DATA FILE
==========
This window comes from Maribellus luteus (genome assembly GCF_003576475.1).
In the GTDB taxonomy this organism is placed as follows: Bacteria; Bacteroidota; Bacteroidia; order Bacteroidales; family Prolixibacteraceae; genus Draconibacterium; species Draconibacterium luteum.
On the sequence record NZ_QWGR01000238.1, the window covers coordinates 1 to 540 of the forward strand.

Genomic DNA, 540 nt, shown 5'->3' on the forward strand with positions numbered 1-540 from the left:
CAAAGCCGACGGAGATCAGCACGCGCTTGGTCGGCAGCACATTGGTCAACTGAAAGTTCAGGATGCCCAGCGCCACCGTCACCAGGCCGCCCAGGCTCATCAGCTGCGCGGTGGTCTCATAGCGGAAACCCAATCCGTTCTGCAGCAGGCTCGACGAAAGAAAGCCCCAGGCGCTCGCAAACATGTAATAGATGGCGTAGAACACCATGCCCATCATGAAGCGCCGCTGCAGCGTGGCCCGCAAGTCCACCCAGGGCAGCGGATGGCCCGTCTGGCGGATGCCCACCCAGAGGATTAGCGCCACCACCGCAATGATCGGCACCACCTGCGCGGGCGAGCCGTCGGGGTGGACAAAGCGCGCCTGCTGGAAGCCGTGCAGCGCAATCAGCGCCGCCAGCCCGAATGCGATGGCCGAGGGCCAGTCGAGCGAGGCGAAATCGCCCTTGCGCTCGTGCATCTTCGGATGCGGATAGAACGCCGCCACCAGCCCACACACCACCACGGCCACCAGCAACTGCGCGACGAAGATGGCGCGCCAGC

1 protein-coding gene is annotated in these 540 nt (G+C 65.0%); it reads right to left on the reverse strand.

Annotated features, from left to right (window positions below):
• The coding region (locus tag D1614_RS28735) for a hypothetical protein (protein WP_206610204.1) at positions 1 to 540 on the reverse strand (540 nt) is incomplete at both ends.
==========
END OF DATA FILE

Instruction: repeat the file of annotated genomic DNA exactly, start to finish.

This window comes from Maribellus luteus (genome assembly GCF_003576475.1).
In the GTDB taxonomy this organism is placed as follows: Bacteria; Bacteroidota; Bacteroidia; order Bacteroidales; family Prolixibacteraceae; genus Draconibacterium; species Draconibacterium luteum.
On the sequence record NZ_QWGR01000238.1, the window covers coordinates 1 to 540 of the forward strand.

Genomic DNA, 540 nt, shown 5'->3' on the forward strand with positions numbered 1-540 from the left:
CAAAGCCGACGGAGATCAGCACGCGCTTGGTCGGCAGCACATTGGTCAACTGAAAGTTCAGGATGCCCAGCGCCACCGTCACCAGGCCGCCCAGGCTCATCAGCTGCGCGGTGGTCTCATAGCGGAAACCCAATCCGTTCTGCAGCAGGCTCGACGAAAGAAAGCCCCAGGCGCTCGCAAACATGTAATAGATGGCGTAGAACACCATGCCCATCATGAAGCGCCGCTGCAGCGTGGCCCGCAAGTCCACCCAGGGCAGCGGATGGCCCGTCTGGCGGATGCCCACCCAGAGGATTAGCGCCACCACCGCAATGATCGGCACCACCTGCGCGGGCGAGCCGTCGGGGTGGACAAAGCGCGCCTGCTGGAAGCCGTGCAGCGCAATCAGCGCCGCCAGCCCGAATGCGATGGCCGAGGGCCAGTCGAGCGAGGCGAAATCGCCCTTGCGCTCGTGCATCTTCGGATGCGGATAGAACGCCGCCACCAGCCCACACACCACCACGGCCACCAGCAACTGCGCGACGAAGATGGCGCGCCAGC

1 protein-coding gene is annotated in these 540 nt (G+C 65.0%); it reads right to left on the reverse strand.

Annotated features, from left to right (window positions below):
• The coding region (locus tag D1614_RS28735) for a hypothetical protein (protein WP_206610204.1) at positions 1 to 540 on the reverse strand (540 nt) is incomplete at both ends.